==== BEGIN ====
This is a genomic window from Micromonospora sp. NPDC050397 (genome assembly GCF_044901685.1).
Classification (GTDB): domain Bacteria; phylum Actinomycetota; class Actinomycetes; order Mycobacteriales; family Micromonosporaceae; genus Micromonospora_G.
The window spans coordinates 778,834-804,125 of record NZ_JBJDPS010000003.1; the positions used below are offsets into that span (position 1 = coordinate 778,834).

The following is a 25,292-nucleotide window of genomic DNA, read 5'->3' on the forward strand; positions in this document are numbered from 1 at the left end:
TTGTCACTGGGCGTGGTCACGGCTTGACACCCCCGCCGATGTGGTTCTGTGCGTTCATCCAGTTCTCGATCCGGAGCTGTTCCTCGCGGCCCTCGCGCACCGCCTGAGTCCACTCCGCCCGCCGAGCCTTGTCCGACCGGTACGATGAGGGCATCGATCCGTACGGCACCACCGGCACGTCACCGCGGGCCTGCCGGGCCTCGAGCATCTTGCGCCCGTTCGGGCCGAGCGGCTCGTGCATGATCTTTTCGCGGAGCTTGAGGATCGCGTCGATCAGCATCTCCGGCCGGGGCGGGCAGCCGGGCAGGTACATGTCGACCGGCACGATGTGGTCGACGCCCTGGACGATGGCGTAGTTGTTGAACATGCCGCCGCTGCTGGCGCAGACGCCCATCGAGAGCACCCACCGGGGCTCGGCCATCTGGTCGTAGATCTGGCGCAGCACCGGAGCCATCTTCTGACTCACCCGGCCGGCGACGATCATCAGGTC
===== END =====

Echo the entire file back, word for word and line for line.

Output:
This is a genomic window from Micromonospora sp. NPDC050397 (genome assembly GCF_044901685.1).
Classification (GTDB): domain Bacteria; phylum Actinomycetota; class Actinomycetes; order Mycobacteriales; family Micromonosporaceae; genus Micromonospora_G.
The window spans coordinates 778,834-804,125 of record NZ_JBJDPS010000003.1; the positions used below are offsets into that span (position 1 = coordinate 778,834).

The following is a 25,292-nucleotide window of genomic DNA, read 5'->3' on the forward strand; positions in this document are numbered from 1 at the left end:
TTGTCACTGGGCGTGGTCACGGCTTGACACCCCCGCCGATGTGGTTCTGTGCGTTCATCCAGTTCTCGATCCGGAGCTGTTCCTCGCGGCCCTCGCGCACCGCCTGAGTCCACTCCGCCCGCCGAGCCTTGTCCGACCGGTACGATGAGGGCATCGATCCGTACGGCACCACCGGCACGTCACCGCGGGCCTGCCGGGCCTCGAGCATCTTGCGCCCGTTCGGGCCGAGCGGCTCGTGCATGATCTTTTCGCGGAGCTTGAGGATCGCGTCGATCAGCATCTCCGGCCGGGGCGGGCAGCCGGGCAGGTACATGTCGACCGGCACGATGTGGTCGACGCCCTGGACGATGGCGTAGTTGTTGAACATGCCGCCGCTGCTGGCGCAGACGCCCATCGAGAGCACCCACCGGGGCTCGGCCATCTGGTCGTAGATCTGGCGCAGCACCGGAGCCATCTTCTGACTCACCCGGCCGGCGACGATCATCAGGTC